Virginia A. Leen Law & Mediation Offices is a family law practice serving Kirkland, Eastside and the greater Seattle area. When assisting clients through the divorce process, we emphasize an open, cooperative approach, utilizing methods of dispute resolution and collaborative practice to effect strong, amicable out-of-court settlements that meet our clients’ needs and goals. In many cases, we have found that frequently litigated issues, such as property division, support, and custody, can be resolved through rational and calm communication.
Washington State is a community property state, which generally means that property acquired by a couple during their marriage is owned equally by each spouse. On the other hand, property acquired by either spouse before the marriage or after separation, or by gift to only one spouse, is considered separate property. Upon divorce, community property must be shared between the ex-spouses. A court may order a 50/50 split of community property if the circumstances of the spouses are relatively equal; however, many situations may cause a 50/50 split to be unfair. In this case, a court has discretion to determine a fair division of property.
While it may seem like there are a range of possible outcomes when it comes to the division of property, in reality, the process of dividing assets and debts is fairly predictable, regardless of tactics used during litigation. Usually, the spouse with lower earnings is likely to get a higher percentage of the assets and a lower percentage of the debts.
Because courts handle property division in a fairly straightforward manner, it is often a waste of time and money to litigate this issue, and often fighting over property makes one spouse feel cheated when he or she is denied a certain percentage of assets. We have helped many divorcing couples work together to allocate their assets and debts, enabling each party to feel in control of how financial details are resolved.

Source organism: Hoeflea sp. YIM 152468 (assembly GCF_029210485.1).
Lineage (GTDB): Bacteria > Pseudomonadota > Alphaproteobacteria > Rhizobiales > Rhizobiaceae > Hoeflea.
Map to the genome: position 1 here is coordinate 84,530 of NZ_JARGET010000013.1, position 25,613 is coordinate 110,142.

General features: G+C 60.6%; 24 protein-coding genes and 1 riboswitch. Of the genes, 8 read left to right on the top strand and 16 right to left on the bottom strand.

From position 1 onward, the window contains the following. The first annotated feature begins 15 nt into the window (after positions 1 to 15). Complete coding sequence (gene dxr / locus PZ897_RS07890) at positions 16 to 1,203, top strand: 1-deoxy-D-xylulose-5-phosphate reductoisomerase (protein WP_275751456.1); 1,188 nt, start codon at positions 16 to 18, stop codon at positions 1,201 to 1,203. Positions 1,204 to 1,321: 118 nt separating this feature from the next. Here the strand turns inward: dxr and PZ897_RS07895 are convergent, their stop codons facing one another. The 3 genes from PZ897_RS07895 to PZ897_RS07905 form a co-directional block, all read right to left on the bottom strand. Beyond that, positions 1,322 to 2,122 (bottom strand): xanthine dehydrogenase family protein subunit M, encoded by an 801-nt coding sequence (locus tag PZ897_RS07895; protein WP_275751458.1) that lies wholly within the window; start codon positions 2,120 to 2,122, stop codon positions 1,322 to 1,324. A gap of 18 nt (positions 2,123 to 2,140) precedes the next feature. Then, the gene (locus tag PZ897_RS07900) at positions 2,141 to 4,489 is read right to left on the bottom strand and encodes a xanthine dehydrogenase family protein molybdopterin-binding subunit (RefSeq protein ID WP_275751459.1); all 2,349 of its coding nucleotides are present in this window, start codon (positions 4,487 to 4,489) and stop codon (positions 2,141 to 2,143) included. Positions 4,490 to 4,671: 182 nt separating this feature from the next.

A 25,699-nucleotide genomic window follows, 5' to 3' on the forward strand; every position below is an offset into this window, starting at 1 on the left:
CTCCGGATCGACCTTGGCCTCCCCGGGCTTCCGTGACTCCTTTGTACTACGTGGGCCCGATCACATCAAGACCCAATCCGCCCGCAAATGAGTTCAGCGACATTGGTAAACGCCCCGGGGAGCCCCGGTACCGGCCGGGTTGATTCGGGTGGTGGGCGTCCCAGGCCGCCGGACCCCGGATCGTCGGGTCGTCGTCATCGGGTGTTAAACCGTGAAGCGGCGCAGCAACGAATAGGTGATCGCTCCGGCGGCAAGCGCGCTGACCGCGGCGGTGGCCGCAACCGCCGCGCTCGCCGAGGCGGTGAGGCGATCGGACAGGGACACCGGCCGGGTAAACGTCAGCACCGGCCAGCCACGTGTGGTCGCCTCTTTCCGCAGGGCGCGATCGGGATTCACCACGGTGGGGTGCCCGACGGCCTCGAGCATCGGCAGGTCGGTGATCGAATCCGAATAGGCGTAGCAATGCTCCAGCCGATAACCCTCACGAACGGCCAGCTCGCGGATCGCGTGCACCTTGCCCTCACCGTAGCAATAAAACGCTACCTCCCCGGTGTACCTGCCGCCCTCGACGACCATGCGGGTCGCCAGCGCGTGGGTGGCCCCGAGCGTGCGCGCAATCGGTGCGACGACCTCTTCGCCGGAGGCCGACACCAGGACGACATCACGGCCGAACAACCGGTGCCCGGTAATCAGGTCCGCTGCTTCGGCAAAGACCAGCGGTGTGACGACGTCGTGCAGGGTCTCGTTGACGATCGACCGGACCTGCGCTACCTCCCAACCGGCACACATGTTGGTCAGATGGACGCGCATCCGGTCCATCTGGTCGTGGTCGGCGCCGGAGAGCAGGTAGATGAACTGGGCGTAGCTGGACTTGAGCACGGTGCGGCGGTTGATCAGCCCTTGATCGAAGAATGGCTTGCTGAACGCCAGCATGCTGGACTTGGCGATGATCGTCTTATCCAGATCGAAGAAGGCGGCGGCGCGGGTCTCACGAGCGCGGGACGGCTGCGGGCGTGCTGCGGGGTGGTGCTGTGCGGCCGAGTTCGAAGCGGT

Like property division, determinations of child and spousal support are usually quite predictable. Washington State uses a Child Support Schedule, which must be used in all calculations of child support, and spousal support is determined using factors that are provided by statute, such as length of the marriage and the health, age, and employment status of both parties. To estimate the amount of child support that you or the other parent will be required to pay, you can even use the Washington Child Support Calculator.
Even though child and spousal support amounts are calculable with a high degree of accuracy, these issues are frequently litigated in courts around the state. When separating couples agree, however, to look at these issues clearly and rationally, they can often come to terms with the amounts they will be paying or receiving, and put this matter behind them.
When determining custody and parenting issues, Washington courts follow the “primary parent” model. This means there is a presumption that children should reside with the parent who primarily cared for them during the marriage, and the other parent will have visitation privileges, unless other factors show otherwise. Therefore, while you always have the option of arranging a residential schedule that best suits your family, in court the result will be fairly standard.
Except in cases where parents have demonstrated a high degree of cooperation, Washington State does not favor shared custody arrangements. Rather, courts favor leaving the children in one primary residence for the sake of stability and continuity. The result is that the non-custodial parent will likely end up with an every-other-weekend visitation schedule. Fighting for more time in court essentially demonstrates that you do not have a high level of cooperation, and virtually guarantees that the court will order a standard visitation schedule.
At the Virginia A. Leen Law & Mediation Offices, we have extensive experience helping parents work through custody and parenting issues, enabling many families to enjoy an arrangement that meets the needs of children and parents alike.
To learn how dispute resolution, mediation, and the collaborative process can help you through divorce, please contact Virginia Leen Law & Mediation Office, P.S. in Kirkland. If you are interested in our services, we may provide a preliminary evaluation of your case during a complimentary phone consultation.